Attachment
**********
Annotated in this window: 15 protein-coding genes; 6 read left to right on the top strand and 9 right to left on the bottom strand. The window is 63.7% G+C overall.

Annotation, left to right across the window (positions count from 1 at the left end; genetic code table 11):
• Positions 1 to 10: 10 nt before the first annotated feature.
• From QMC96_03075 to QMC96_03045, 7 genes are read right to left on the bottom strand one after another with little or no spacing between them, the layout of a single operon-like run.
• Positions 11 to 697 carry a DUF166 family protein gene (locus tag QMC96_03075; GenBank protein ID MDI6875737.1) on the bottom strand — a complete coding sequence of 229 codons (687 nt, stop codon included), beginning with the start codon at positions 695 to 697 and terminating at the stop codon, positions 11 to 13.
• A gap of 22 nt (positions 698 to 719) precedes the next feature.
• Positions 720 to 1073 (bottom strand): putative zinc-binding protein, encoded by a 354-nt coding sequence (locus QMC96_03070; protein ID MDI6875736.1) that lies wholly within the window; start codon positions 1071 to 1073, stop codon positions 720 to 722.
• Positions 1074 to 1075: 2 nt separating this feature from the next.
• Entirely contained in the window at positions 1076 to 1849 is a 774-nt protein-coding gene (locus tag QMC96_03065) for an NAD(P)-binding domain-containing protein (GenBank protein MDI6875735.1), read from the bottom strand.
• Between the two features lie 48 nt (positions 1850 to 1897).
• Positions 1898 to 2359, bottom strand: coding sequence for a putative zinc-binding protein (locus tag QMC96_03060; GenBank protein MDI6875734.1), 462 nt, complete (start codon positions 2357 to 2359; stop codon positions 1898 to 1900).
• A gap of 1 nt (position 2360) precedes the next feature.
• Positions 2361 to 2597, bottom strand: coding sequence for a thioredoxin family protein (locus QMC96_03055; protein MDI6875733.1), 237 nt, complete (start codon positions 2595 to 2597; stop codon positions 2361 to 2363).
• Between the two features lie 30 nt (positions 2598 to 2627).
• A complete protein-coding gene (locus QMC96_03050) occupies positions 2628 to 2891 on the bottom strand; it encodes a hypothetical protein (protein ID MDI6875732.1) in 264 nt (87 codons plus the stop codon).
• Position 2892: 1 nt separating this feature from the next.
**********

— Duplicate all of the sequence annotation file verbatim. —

Annotated in this window: 15 protein-coding genes; 6 read left to right on the top strand and 9 right to left on the bottom strand. The window is 63.7% G+C overall.

Annotation, left to right across the window (positions count from 1 at the left end; genetic code table 11):
• Positions 1 to 10: 10 nt before the first annotated feature.
• From QMC96_03075 to QMC96_03045, 7 genes are read right to left on the bottom strand one after another with little or no spacing between them, the layout of a single operon-like run.
• Positions 11 to 697 carry a DUF166 family protein gene (locus tag QMC96_03075; GenBank protein ID MDI6875737.1) on the bottom strand — a complete coding sequence of 229 codons (687 nt, stop codon included), beginning with the start codon at positions 695 to 697 and terminating at the stop codon, positions 11 to 13.
• A gap of 22 nt (positions 698 to 719) precedes the next feature.
• Positions 720 to 1073 (bottom strand): putative zinc-binding protein, encoded by a 354-nt coding sequence (locus QMC96_03070; protein ID MDI6875736.1) that lies wholly within the window; start codon positions 1071 to 1073, stop codon positions 720 to 722.
• Positions 1074 to 1075: 2 nt separating this feature from the next.
• Entirely contained in the window at positions 1076 to 1849 is a 774-nt protein-coding gene (locus tag QMC96_03065) for an NAD(P)-binding domain-containing protein (GenBank protein MDI6875735.1), read from the bottom strand.
• Between the two features lie 48 nt (positions 1850 to 1897).
• Positions 1898 to 2359, bottom strand: coding sequence for a putative zinc-binding protein (locus tag QMC96_03060; GenBank protein MDI6875734.1), 462 nt, complete (start codon positions 2357 to 2359; stop codon positions 1898 to 1900).
• A gap of 1 nt (position 2360) precedes the next feature.
• Positions 2361 to 2597, bottom strand: coding sequence for a thioredoxin family protein (locus QMC96_03055; protein MDI6875733.1), 237 nt, complete (start codon positions 2595 to 2597; stop codon positions 2361 to 2363).
• Between the two features lie 30 nt (positions 2598 to 2627).
• A complete protein-coding gene (locus QMC96_03050) occupies positions 2628 to 2891 on the bottom strand; it encodes a hypothetical protein (protein ID MDI6875732.1) in 264 nt (87 codons plus the stop codon).
• Position 2892: 1 nt separating this feature from the next.